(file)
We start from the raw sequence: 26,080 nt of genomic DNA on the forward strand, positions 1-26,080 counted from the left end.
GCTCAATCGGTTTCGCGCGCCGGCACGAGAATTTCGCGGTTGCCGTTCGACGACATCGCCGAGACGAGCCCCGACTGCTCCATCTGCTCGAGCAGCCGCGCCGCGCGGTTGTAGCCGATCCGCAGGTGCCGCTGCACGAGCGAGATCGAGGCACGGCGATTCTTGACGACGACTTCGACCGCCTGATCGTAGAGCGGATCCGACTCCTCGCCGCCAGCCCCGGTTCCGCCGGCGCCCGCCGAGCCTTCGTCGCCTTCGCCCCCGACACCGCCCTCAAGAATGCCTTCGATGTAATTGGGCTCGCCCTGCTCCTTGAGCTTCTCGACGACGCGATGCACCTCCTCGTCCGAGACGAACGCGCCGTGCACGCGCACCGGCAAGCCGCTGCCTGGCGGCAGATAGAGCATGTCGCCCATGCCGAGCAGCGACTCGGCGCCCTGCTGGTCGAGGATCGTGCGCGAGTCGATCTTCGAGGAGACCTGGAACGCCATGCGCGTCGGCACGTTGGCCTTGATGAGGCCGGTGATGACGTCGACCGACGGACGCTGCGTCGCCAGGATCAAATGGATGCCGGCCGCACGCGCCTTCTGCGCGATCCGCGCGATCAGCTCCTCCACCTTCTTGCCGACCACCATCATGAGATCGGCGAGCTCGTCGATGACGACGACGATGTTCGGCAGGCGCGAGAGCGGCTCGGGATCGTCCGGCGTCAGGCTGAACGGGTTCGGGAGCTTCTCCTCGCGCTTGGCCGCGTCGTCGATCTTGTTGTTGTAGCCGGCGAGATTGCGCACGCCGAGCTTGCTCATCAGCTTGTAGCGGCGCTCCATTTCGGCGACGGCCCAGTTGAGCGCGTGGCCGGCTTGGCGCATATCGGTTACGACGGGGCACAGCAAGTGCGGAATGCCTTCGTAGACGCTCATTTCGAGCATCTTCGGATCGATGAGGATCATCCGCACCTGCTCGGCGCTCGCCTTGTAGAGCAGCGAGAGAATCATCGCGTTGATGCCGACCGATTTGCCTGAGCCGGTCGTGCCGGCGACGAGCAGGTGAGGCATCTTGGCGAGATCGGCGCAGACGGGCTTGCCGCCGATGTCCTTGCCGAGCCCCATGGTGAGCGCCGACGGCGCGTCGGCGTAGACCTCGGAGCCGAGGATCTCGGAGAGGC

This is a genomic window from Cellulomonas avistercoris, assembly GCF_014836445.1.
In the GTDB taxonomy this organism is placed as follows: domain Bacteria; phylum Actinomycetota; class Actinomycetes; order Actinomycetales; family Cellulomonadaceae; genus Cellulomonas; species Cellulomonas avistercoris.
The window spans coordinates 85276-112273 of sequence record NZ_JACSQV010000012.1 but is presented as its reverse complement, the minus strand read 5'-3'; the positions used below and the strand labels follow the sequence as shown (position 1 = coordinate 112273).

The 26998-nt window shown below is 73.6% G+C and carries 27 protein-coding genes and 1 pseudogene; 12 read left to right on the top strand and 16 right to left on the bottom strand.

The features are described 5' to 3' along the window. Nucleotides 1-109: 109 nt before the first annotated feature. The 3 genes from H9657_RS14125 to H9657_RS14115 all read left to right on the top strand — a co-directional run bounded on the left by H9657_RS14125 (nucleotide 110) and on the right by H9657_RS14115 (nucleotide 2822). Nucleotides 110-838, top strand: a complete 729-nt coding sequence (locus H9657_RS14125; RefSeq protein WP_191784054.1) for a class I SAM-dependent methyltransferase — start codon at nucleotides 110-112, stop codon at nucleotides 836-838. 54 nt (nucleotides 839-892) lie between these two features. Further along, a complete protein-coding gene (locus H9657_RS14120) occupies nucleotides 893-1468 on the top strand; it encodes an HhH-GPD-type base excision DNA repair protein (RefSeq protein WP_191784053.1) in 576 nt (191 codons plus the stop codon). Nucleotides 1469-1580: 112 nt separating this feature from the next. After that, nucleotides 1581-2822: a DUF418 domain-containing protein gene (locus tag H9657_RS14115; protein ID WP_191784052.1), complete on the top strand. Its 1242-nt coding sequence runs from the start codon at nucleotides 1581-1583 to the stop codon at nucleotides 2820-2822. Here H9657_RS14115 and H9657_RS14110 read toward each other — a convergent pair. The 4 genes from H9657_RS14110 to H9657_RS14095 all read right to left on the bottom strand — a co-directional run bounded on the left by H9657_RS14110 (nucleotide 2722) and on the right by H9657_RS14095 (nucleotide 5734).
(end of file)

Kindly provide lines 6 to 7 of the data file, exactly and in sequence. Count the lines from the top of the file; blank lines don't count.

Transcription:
The 26998-nt window shown below is 73.6% G+C and carries 27 protein-coding genes and 1 pseudogene; 12 read left to right on the top strand and 16 right to left on the bottom strand.

The features are described 5' to 3' along the window. Nucleotides 1-109: 109 nt before the first annotated feature. The 3 genes from H9657_RS14125 to H9657_RS14115 all read left to right on the top strand — a co-directional run bounded on the left by H9657_RS14125 (nucleotide 110) and on the right by H9657_RS14115 (nucleotide 2822). Nucleotides 110-838, top strand: a complete 729-nt coding sequence (locus H9657_RS14125; RefSeq protein WP_191784054.1) for a class I SAM-dependent methyltransferase — start codon at nucleotides 110-112, stop codon at nucleotides 836-838. 54 nt (nucleotides 839-892) lie between these two features. Further along, a complete protein-coding gene (locus H9657_RS14120) occupies nucleotides 893-1468 on the top strand; it encodes an HhH-GPD-type base excision DNA repair protein (RefSeq protein WP_191784053.1) in 576 nt (191 codons plus the stop codon). Nucleotides 1469-1580: 112 nt separating this feature from the next. After that, nucleotides 1581-2822: a DUF418 domain-containing protein gene (locus tag H9657_RS14115; protein ID WP_191784052.1), complete on the top strand. Its 1242-nt coding sequence runs from the start codon at nucleotides 1581-1583 to the stop codon at nucleotides 2820-2822. Here H9657_RS14115 and H9657_RS14110 read toward each other — a convergent pair. The 4 genes from H9657_RS14110 to H9657_RS14095 all read right to left on the bottom strand — a co-directional run bounded on the left by H9657_RS14110 (nucleotide 2722) and on the right by H9657_RS14095 (nucleotide 5734).